# Desperately seeking pandigitals

Also known as Project Euler Problem 38:

Take the number 192 and multiply it by each of 1, 2, and 3:

192 × 1 = 192
192 × 2 = 384
192 × 3 = 576

By concatenating each product we get the 1 to 9 pandigital, 192384576. We will call 192384576 the concatenated product of 192 and (1,2,3)

The same can be achieved by starting with 9 and multiplying by 1, 2, 3, 4, and 5, giving the pandigital, 918273645, which is the concatenated product of 9 and (1,2,3,4,5).

What is the largest 1 to 9 pandigital 9-digit number that can be formed as the concatenated product of an integer with (1,2, … , n) where n > 1?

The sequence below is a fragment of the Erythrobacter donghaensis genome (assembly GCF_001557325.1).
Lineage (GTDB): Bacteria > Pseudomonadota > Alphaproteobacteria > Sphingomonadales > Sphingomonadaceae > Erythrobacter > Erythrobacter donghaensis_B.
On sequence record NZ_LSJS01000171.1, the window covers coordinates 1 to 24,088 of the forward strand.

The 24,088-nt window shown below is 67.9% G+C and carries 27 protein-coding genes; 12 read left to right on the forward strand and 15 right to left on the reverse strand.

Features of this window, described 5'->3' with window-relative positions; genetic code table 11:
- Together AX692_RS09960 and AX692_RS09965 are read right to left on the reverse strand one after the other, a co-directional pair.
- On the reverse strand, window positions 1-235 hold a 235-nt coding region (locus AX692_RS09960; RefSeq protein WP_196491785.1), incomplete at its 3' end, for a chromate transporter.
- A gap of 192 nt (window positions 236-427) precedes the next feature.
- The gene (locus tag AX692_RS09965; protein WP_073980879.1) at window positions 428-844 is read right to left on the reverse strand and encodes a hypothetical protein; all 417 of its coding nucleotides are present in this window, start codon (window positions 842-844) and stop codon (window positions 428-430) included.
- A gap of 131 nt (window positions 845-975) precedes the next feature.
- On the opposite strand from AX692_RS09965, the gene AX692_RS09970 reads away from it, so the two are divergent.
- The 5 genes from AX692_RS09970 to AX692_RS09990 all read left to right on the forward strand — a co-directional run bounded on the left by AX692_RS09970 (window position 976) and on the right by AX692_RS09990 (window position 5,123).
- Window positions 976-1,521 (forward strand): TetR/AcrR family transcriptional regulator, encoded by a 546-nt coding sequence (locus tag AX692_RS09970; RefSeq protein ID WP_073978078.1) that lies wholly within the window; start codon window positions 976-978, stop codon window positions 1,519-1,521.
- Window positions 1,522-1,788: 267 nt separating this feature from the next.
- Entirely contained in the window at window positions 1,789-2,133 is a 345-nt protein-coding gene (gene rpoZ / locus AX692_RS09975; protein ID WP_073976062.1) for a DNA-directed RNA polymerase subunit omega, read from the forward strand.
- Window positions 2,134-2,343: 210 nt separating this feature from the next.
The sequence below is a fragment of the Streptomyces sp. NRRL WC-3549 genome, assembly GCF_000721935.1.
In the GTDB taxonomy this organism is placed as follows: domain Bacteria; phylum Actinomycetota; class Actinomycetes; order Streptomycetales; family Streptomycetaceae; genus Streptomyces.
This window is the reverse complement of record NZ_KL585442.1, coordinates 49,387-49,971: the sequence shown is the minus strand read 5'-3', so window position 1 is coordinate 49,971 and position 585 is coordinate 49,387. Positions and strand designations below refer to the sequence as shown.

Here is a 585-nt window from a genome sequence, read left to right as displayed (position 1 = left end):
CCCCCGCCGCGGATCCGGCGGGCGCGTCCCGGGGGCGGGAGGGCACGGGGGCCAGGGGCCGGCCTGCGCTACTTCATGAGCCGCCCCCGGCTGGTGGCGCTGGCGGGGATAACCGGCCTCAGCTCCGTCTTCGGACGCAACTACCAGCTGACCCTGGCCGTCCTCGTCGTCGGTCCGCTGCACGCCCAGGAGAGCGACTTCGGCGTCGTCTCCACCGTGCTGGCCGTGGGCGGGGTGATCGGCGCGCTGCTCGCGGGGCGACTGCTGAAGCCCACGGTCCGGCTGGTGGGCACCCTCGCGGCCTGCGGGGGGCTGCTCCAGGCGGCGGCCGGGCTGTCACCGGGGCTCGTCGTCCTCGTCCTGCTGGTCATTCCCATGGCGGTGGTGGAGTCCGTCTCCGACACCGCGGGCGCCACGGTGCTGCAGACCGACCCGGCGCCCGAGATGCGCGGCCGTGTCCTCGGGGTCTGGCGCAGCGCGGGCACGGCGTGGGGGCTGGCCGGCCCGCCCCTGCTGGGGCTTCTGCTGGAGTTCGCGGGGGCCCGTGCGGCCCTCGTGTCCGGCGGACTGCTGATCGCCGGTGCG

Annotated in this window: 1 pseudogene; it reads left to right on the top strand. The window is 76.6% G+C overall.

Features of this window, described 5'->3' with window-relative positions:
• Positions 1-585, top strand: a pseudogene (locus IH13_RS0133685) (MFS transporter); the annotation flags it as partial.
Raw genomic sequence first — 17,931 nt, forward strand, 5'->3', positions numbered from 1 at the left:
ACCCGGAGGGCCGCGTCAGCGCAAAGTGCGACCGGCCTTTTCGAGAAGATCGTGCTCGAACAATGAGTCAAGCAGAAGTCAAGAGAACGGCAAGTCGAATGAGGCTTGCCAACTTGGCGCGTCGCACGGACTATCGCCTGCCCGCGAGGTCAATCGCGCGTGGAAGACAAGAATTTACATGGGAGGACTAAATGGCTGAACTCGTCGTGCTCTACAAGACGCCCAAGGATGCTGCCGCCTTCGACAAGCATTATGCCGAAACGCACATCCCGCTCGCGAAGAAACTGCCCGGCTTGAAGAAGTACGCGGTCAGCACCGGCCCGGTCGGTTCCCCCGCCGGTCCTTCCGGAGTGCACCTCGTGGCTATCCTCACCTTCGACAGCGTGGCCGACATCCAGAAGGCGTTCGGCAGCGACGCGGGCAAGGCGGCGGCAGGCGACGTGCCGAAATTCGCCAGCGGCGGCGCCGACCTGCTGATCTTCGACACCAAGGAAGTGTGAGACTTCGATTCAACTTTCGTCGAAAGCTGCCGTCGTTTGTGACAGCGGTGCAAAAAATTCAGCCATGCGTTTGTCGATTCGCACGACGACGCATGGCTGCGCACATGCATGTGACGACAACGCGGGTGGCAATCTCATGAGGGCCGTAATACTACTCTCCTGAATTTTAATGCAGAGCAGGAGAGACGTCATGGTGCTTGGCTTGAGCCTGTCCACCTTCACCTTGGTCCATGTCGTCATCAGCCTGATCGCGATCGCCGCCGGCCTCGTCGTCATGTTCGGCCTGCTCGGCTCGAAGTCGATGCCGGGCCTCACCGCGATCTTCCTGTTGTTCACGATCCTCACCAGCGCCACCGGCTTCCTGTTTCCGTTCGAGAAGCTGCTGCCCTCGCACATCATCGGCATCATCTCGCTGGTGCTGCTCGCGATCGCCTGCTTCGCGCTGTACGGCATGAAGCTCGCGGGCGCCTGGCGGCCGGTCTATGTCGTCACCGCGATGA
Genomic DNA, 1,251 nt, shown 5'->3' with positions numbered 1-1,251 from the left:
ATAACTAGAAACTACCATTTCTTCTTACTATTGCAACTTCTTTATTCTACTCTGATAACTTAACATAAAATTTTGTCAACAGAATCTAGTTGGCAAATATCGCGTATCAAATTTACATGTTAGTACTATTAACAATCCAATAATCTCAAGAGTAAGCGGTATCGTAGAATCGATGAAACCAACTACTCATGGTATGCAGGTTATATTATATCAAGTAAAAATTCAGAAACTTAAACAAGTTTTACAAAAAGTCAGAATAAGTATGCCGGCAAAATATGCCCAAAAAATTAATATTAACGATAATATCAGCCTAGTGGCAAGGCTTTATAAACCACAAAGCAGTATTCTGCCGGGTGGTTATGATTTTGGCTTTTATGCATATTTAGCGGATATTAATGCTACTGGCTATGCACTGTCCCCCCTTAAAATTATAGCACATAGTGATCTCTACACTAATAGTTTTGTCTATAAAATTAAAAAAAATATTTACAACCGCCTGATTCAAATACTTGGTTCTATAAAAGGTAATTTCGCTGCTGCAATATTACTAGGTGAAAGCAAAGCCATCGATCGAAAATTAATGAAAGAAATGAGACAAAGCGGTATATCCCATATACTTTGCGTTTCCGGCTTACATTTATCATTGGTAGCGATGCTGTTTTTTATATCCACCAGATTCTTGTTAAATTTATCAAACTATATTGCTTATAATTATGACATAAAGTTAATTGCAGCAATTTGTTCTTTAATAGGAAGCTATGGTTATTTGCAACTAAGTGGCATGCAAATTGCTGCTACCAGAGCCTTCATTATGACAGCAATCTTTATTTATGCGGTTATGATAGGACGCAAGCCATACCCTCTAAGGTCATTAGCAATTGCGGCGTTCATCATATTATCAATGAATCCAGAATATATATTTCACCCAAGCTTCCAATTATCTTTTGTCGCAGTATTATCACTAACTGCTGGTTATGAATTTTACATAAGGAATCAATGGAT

This is a problem for which finding a practical approach took a lot longer than the implementation of said approach. It’s also a problem that forced me to think about the actual maths of the problem. I already have an `is_pandigital` function, which I wrote to help solve problem 32, so the main challenge here is to constrain the search enough that I can avoid endless looping.

So, a bit of analysis…

For n = 2,
9 * (1, 2) = 918
98 * (1, 2) = 98196
987 * (1, 2) = 9871974
9876 * (1, 2) = 987619752 <- That's 9 digits

Since the problem mentions the pandigital, 918273645, I plugged this into the calculator as well,
9182 * (1, 2) = 918218365 <- That's 9 digits again

For n = 3,
9 * (1, 2, 3) = 91827
98 * (1, 2, 3) = 98196294 <- 8 digits is not enough
987 * (1, 2, 3) = 98719742961 <- 11 digits is too many

So I now know that the number I am looking for is n * (1, 2) where n is between 9876 and 9182.

The implementation, therefore, is a very simple loop that checks `is_pandigital(int(str(n) + str(n * 2)))` for values of n from 9876 to 9182.

The result is almost instantaneous.